Sunday, November 20, 2011

Federer Wins in Less Than Pretty Fashion

Roger Federer and Jo-Wilfried Tsonga have developed a nice niche rivalry in 2011. Theirs may not fit the classic definition of a rivalry and it may not possess the cachet of Federer-Nadal or Nadal-Djokovic, but from a purely aesthetic standpoint, the regal and refined Federer pitted against the dynamic and flamboyant Tsonga is about as dreamy as it gets.

The pair’s seventh meeting of the season, a 6-2, 2-6, 6-4 Federer victory, started anticlimactically. Each player was tentative early, but it was Tsonga whose nerves bit him first, in the fourth game of the first set. The Frenchman didn’t make a first serve in that game, and to make matters worse, he missed badly on two consecutive inside out forehands – his bread and butter when he’s going good – to hand Fed the first break of the match.

Federer had expressed slight concern about the speed of the courts at the O2 Arena earlier in the week, but he didn’t seem to mind serving on the speedy surface as this match began. He lost three points on serve in the first set, facing no break points. Meanwhile, Tsonga continued to look badly out of sorts. He double faulted at 2-5, 0-30, and Federer had the set when Tsonga dumped a volley into the net on the next point.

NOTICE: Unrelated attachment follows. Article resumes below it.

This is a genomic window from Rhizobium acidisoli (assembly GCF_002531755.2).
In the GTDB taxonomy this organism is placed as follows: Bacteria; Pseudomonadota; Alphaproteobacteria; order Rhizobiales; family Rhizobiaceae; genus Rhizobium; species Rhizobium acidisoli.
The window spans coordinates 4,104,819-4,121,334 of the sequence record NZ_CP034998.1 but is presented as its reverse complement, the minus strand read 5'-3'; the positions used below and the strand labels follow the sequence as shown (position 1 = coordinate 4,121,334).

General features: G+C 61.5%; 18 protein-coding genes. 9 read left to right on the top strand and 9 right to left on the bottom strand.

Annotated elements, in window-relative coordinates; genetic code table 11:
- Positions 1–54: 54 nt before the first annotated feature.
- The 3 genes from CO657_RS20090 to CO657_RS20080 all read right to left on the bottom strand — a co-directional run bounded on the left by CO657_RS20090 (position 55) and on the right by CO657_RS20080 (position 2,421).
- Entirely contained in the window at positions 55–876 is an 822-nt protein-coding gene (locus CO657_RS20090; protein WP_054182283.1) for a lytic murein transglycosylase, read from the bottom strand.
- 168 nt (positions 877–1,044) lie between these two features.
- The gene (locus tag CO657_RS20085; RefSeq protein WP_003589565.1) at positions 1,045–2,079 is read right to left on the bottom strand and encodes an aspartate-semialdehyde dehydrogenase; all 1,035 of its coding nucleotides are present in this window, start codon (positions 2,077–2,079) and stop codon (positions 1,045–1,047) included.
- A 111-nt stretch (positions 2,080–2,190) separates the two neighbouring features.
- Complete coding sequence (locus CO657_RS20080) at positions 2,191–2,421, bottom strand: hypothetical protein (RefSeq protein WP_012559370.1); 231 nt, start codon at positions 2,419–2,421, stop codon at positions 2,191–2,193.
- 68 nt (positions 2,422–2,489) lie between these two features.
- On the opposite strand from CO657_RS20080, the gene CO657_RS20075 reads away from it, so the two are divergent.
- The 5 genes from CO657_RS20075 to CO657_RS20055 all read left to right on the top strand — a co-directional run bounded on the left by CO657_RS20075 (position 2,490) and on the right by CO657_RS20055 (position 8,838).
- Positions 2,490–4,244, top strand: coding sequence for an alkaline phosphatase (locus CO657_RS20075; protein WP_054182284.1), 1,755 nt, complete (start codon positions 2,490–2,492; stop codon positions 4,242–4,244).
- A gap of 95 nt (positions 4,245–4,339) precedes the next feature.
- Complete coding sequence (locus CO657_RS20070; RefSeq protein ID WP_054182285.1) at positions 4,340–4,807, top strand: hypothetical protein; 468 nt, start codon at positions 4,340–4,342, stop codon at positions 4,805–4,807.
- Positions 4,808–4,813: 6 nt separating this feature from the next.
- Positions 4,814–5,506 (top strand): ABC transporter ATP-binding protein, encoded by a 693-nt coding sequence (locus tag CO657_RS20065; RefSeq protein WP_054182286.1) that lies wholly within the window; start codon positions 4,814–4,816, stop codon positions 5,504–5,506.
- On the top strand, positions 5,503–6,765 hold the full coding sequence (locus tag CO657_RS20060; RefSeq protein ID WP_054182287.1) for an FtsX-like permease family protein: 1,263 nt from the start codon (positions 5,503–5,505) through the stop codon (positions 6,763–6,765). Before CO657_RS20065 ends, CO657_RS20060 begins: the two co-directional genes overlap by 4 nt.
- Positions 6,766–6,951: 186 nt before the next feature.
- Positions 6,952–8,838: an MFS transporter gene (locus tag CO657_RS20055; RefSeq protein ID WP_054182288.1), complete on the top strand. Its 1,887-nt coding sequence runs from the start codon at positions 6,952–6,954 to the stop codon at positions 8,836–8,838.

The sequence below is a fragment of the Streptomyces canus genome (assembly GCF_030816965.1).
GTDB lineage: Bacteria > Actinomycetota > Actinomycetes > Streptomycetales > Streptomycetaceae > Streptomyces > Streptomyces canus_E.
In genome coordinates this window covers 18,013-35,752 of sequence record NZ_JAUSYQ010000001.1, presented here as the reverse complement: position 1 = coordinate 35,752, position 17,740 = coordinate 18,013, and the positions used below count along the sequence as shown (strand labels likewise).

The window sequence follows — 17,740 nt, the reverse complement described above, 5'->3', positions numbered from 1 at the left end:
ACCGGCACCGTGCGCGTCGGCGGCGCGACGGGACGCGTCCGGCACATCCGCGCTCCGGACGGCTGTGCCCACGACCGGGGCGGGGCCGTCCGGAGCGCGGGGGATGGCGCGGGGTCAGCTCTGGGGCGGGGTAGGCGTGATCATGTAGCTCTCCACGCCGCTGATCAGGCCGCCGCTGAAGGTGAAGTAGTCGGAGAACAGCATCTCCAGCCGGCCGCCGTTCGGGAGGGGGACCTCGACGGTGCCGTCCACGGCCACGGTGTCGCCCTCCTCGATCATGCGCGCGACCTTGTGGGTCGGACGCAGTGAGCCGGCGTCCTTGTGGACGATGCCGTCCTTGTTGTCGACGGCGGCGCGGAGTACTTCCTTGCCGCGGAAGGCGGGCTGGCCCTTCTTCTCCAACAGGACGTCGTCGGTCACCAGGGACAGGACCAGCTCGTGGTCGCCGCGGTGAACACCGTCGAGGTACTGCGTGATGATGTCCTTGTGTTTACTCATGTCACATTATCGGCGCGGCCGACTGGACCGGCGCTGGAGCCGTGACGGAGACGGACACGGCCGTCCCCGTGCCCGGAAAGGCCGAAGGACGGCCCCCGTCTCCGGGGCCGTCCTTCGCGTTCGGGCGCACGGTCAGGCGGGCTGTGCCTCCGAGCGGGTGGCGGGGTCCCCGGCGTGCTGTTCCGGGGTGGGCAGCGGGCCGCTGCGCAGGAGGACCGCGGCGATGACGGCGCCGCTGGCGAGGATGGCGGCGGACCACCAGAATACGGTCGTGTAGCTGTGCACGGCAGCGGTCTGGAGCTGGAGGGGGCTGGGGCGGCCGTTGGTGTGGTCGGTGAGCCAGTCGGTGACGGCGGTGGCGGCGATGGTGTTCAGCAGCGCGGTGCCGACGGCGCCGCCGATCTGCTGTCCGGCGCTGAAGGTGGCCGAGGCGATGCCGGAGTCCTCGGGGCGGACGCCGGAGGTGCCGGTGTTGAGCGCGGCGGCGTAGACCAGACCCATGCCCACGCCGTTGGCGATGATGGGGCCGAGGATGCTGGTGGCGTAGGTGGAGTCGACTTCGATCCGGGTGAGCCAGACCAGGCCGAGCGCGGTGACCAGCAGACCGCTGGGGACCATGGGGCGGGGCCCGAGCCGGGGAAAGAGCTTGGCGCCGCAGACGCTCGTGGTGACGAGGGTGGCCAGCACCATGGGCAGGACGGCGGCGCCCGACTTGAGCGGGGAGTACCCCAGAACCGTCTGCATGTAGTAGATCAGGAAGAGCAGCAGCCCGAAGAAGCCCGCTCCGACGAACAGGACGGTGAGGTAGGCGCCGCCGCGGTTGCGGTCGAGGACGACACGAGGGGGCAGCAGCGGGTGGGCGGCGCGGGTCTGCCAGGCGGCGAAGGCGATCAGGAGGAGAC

But Tsonga rallied, buoyed by the support of the crowd when he held to draw even in the second game of the second set. His feet started to move with a sense of urgency, and when Federer missed on two identical forehands from 30-all of the very next game, Tsonga had taken advantage of an oft-recurring Federer theme: the inexplicably loose game. With Tsonga holding the break advantage in the second set, things were finally getting interesting.

In the third set, Tsonga took the dominant role, attempting to hit Federer off the faster court, while Federer stayed defensive, looking to find the crack in the armor of his now emboldened opponent.

The two traded holds, until the crack in Tsonga’s armor finally opened up. On a day that loose play was the norm rather than the exception, Tsonga’s final walkabout (a botched volley and a double fault) while serving to stay in the match left him facing triple match point.

He saved one, but Federer sailed a nifty backhand pass past Tsonga to seal the deal on the next.

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